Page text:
07/23/2009 12:00AM

Rule change opens up Fleet Treat

Benoit & Associates
Afleet Eagle, winner of the Oceanside on opening day, will point for the Del Mar Derby.

DEL MAR, Calif. - A rule change enacted earlier this year allowing horses sired by California-based stallions to run in statebred races will have a profound effect on Saturday's $100,000 Fleet Treat Stakes at Del Mar.

Two of the leading contenders in the seven-furlong race for 3-year-old fillies were foaled in other states, but are by stallions that stood in California: Century Park is a Florida-bred by General Meeting, while Dani Reese is a Kentucky-bred by High Demand.

Dani Reese has already taken advantage of the rule change to win an optional claimer for statebred or state-sired fillies at Hollywood Park on July 3. She makes her stakes debut in the Fleet Treat, which has drawn a field of 11.

Trained by Dan Hendricks, Dani Reese made her debut with a front-running win in a seven-furlong maiden race against open company at Hollywood Park on June 14.

"It took awhile to get her running," Hendricks said. "Halfway toward her first race, she started showing us something."

Dani Reese won the optional claimer by a nose going 6 1/2 furlongs on July 3, which brought the Fleet Treat into focus for Hendricks.

"Our worry is three races in a little more than a month," Hendricks said.

Century Park is seeking to end a six-race losing streak, dating back to the Grade 3 Santa Ysabel Stakes at Santa Anita in January. Trained by Bob Baffert, Century Park was third in an allowance race at Hollywood Park on July 9.

Among the nine California-breds, the leading contenders are Pretty Unusual and Chalula One, the first two finishers of the Melair Stakes at Hollywood Park on April 25, and Saucey Evening, the champion 2-year-old statebred filly of 2008. Trained by Graham Motion, Saucey Evening has not started since a fourth-place finish in the China Doll Stakes at Santa Anita in March.

"This seems like a good spot to come back," said Motion's assistant Alice Clapham.

Del Mar Derby next for Afleet Eagle

Afleet Eagle was sent from California to Toronto in the spring to start in two synthetic-track stakes at Woodbine. He missed both races because of illness.

It turns out his first stakes win came where his career started, back in Southern California. Making his stakes and turf debut, Afleet Eagle stormed clear in the final furlong of Wednesday's $112,800 Oceanside Stakes at Del Mar.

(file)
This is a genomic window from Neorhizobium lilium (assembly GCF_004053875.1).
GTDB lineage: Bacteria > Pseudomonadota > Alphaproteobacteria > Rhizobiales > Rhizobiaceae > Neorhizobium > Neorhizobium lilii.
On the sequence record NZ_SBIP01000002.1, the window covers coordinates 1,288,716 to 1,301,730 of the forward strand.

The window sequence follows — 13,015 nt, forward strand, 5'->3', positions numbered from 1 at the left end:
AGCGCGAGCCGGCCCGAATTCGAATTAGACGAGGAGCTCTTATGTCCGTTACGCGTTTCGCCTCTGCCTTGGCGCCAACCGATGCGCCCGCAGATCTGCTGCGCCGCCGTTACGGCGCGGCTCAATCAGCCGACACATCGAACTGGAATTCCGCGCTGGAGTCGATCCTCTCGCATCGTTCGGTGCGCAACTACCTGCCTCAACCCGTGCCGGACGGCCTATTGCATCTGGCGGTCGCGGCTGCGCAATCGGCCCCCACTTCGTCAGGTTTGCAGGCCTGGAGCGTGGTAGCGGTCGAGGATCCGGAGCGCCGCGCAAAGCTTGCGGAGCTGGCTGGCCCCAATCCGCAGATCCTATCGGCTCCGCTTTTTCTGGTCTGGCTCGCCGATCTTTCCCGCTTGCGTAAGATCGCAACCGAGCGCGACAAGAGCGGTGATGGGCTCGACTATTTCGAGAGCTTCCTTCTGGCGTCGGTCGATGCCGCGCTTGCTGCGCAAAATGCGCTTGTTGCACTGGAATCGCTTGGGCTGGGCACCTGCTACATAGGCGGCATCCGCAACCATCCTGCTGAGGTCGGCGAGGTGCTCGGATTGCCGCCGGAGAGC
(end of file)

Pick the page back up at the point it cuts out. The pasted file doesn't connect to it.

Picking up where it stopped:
The win left trainer Vladimir Cerin delightfully stunned and set to prepare Afleet Eagle for the $350,000 Del Mar Derby on Sept. 6.

"He surprised me a little," Cerin said. "I didn't think he'd explode like that.

"I think we're leaning toward the derby. The distance should be no problem and he runs well fresh."

Owned by Ron Waranch, Afleet Eagle made his first start since May 3 in the Oceanside. Ridden by Tyler Baze, Afleet Eagle was always near the front in the restricted one-mile turf race and won by 2 1/2 lengths over Mark S the Cooler.

Winter Canyon - goofball or a real runner?

Trainer Richard Mandella is not sure what to make of Winter Canyon, a $950,000 yearling purchase last September who makes his debut in a maiden race for 2-year-olds at 5 1/2 furlongs on Saturday.

"He's not real serious about his job," Mandella said. "He's kind of a clown and gives us a hard time. I'm hoping he'll take racing more seriously."

Winter Canyon is part of a field of 11 that includes two first-time starters trained by Bob Baffert - Marcello, by Johannesburg, and the well-regarded Tiny Woods. Trainer Craig Dollase runs Majestic Peak, a Pico Central colt with a series of strong recent workouts.

O'Neill rattled by breakdown

The fatal breakdown suffered by Mi Rey in Wednesday's third race was one of trainer Doug O'Neill's lowest moments in the sport, he said Thursday.

"You think, 'Is this worth it?' " he said at his barn.

O'Neill, 41, has won 22 training titles, most recently at the Hollywood Park spring-summer meeting. He is best known as the trainer of Lava Man, the popular gelding who won seven Grade 1 races.

Mi Rey, a $10,000 claimer, was injured in front of the grandstand before a record ontrack crowd of 44,907, some of whom left shortly after the accident, shocked by seeing the horse struggle with a severely injured right foreleg.

O'Neill was still dealing with the widely publicized incident on Thursday.

"I feel like a guy walking around with a big target on my shirt," O'Neill said. "Who's the idiot that ruined opening day?"

O'Neill interrupted the conversation to feel the shins of the 2-year-old filly Southern Fireball. She was on her way to the track for a five-furlong workout.

"We're so thorough anyway," he said. "I've been in this game for 23 years and had so many great moments. I have to focus on the great people I've known and the great moments."